Salina: So you might want or might not want to pop in with thoughts.

Nikki: We'll see.

Nikki: Be new for both of us.

Nikki: There you go.

Salina: So, Amy Vanderbilt, AV, was born on July 22, one nine eight, in Staten Island, New York.

Salina: To your question, Nikki, whether she is truly a Vanderbilt is a little bit of a debate in some corners of the Internet.

Salina: But for what it's worth, the New York Times felt very comfortable referring to her as the first cousin of Commodore Cornelius Vanderbilt, the Vanderbilt, if you will, who amassed one of America's largest fortunes in both railroads and shipping.

Salina: For me, I'm like a six degrees of Biltmore kind of girl, so I need to relate it to that or I get confused.

Salina: So Cornelius is George Vanderbilt's grandfather, and George is the one who built the Biltmore.

Salina: You know, that tiny summer house outside.

Nikki: Of Asheville, also known as the american castle.

Salina: That's right.

Salina: Either way, we're not so much interested in her lineage as we are her legacy.

Salina: Except for Nikki.

Salina: Nikki's very interested, very interested in whether.

Nikki: She'S related to Anderson Cooper.

Salina: Well, if she really is indeed the first cousin, then she is.

Salina: She has to be direct lineage.

Salina: But, yes, she is somewhere in the.

Salina: Maybe.

Salina: I think everybody wants her to be, like, a down lineage.

Salina: And, of course, if she's a cousin, she wouldn't be down lineage of Cornelius Vanderbilt.

Nikki: This is the Robert Duvall Robert E.

Nikki: Lee thing all over.

Salina: And there's, like, people who've done the family trees, but there was, like a lot of talking and not a lot of sense.

Nikki: Okay?

Salina: I finally was like, screw it.

Nikki: 20 minutes in.

Nikki: That's my new limit.

Nikki: That's my new limit.

Salina: That's my etiquette from my brain.

Salina: And I think that I'm going New York Times.

Nikki: Fair enough.

Salina: There's that.

Salina: But her legacy is etiquette, and so that's what we really want to focus on today.

Salina: Or as New York Times put it, quote, she was the nation's principal authority on the subject, the successor to Emily Post and the abbiter of manners.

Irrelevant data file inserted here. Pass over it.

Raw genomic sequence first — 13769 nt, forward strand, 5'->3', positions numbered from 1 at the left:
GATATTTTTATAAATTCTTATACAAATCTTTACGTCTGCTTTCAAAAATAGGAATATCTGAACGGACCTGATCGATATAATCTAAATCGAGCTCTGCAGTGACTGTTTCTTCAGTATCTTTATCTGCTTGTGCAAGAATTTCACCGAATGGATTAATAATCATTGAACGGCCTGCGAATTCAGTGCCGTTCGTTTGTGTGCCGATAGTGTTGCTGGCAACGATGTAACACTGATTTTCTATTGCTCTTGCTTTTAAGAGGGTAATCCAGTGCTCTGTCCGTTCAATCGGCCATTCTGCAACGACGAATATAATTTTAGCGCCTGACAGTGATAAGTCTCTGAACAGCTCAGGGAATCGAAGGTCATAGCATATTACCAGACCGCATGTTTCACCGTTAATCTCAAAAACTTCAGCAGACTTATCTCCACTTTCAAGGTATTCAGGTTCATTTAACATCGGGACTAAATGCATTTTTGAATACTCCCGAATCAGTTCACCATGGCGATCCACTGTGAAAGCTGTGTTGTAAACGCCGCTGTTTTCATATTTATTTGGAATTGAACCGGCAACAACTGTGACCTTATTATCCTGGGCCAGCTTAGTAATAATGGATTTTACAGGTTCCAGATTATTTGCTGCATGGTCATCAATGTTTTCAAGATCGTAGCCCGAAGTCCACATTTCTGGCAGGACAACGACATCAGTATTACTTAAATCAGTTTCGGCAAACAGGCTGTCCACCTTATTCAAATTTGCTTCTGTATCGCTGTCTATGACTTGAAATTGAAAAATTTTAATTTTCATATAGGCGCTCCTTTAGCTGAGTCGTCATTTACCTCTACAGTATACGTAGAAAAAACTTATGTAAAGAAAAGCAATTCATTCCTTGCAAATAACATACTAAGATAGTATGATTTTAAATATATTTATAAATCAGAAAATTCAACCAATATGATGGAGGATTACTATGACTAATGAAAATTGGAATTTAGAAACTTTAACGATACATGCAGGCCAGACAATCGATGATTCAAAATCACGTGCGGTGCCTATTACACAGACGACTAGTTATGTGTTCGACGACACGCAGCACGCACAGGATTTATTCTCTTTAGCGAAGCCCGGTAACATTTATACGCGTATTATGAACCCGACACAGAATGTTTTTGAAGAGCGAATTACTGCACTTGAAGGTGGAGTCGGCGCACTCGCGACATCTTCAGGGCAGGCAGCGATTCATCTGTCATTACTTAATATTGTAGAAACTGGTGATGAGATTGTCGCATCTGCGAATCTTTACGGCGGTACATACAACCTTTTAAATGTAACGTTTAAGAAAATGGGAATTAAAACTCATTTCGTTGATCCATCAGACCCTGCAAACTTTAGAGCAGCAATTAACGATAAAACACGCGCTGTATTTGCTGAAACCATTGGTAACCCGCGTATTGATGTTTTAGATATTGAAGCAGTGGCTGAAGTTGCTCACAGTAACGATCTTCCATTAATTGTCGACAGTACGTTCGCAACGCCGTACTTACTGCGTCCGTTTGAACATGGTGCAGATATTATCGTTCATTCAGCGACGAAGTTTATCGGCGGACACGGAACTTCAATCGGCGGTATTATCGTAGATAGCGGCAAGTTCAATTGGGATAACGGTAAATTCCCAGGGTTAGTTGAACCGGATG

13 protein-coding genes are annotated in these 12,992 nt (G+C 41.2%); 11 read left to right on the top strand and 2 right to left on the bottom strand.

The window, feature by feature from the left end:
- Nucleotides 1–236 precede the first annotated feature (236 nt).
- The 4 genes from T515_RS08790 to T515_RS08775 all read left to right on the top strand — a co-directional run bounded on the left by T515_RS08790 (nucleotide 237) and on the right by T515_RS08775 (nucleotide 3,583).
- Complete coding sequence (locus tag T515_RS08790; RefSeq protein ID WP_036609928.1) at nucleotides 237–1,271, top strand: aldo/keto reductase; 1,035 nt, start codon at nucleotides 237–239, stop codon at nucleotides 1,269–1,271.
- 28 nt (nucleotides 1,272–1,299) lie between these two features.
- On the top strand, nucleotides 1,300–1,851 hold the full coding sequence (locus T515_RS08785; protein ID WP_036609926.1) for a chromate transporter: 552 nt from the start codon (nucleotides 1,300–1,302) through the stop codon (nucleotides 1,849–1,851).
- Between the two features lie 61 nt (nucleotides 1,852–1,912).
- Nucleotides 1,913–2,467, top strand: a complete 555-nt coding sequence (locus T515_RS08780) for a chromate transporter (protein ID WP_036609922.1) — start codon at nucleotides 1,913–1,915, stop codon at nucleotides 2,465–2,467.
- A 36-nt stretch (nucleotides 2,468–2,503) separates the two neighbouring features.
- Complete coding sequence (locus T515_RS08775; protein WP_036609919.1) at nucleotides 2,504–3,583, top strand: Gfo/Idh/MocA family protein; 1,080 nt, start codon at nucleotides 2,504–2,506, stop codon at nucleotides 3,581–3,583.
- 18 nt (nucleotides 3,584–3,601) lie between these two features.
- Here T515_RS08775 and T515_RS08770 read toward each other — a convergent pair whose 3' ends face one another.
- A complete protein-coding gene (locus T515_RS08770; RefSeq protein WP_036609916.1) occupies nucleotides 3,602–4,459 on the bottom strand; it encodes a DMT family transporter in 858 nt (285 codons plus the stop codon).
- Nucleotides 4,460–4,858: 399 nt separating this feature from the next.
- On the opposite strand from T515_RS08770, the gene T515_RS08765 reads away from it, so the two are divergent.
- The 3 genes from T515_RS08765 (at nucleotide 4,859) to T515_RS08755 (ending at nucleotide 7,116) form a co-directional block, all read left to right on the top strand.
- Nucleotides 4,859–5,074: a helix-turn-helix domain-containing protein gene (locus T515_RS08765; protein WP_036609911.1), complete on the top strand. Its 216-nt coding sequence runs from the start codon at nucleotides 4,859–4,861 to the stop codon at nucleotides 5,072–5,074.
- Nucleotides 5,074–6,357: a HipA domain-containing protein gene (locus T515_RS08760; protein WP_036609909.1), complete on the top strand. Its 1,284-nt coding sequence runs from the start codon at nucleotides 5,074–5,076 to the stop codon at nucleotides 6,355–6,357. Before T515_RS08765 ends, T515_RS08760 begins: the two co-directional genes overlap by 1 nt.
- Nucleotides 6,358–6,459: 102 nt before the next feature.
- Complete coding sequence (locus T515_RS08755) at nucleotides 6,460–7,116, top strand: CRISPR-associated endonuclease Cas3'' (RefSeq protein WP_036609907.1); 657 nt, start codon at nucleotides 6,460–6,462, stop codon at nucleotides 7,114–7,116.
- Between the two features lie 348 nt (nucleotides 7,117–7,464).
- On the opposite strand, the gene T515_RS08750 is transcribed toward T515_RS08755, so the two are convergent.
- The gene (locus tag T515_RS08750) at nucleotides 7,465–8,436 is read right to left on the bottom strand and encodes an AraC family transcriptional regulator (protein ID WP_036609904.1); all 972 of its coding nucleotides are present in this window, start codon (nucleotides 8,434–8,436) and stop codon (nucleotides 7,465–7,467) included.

Salina: And in an increasingly classless society.

Salina: Can you see New York Times saying that today in an increasingly classless society?

Nikki: I can.

Nikki: Yeah, in fact, I can.

Salina: But she was more than that.

Nikki: But they wouldn't say increasingly.

Nikki: They would say long ago made classless.

Nikki: It's not increasingly anymore.

Salina: They would feel like that was, like, rude.

Salina: While we're talking about manas.

Salina: Anyways, she wasn't just those things, okay?

Salina: She was more than that.

Salina: First and foremost, she was a writer, a journalist, and she actually landed her first reporting job at age 16 as a feature writer for the Staten Island advance.

Salina: And during the 1930s, she was a columnist for the International news Service.

Salina: This is an old newswire founded by William Randolph Hearst.

Salina: So think like ap, but not ap.

Salina: From 1954 to 1968, her column would publish in more than 100 newspapers around the world with an audience of more than 40 million.

Salina: She has written several books, and her writing appeared everywhere, the New Yorker, Better Homes and Gardens, McCall's this Week, American Home, Colliers.

Salina: And it would take her four years to write her most enduring work, the nearly 700 page complete Guide to Etiquette, a book that she would first revise in 1962, ten years after its first publication, and then again in 1972.

Salina: And I think it was received pretty differently at each one of those time periods.

Salina: If you just think about what's going on in the world, I don't think that people are ready to talk about etiquette by the time we get around to 1972.

Salina: And I read a very facetious New York Times article when that last iteration.

Nikki: Came out, dang New York Times, man.

Salina: She was in advertising, PR, had her own TV show, radio show, consulted for the State Department, lectured, traveled.

Salina: She kind of did it all.

Salina: She was moried.

Salina: You know how it goes.

Salina: Moripovich.

Salina: She was married four times.

Salina: She was divorced in 1920.

Salina: 919 30, 519 45.

Salina: And 1968 I could sit here and tell you there was a lot going on in the world at each one of those time periods.

Salina: I'm like, the market crashed right in the middle of the Great Depression.

Salina: World War II had just ended in 1968 is arguably one of the biggest years for upheaval in the country's entire history.

Salina: So I'm just saying.

Salina: She also had four sons, so she was a mom as well.

Salina: Sadly, Amy Vanderbilt would die under unclear circumstances.

Salina: On December 20, 774, she either jumped or fell from a second story window of her home at 438 East 87th Street.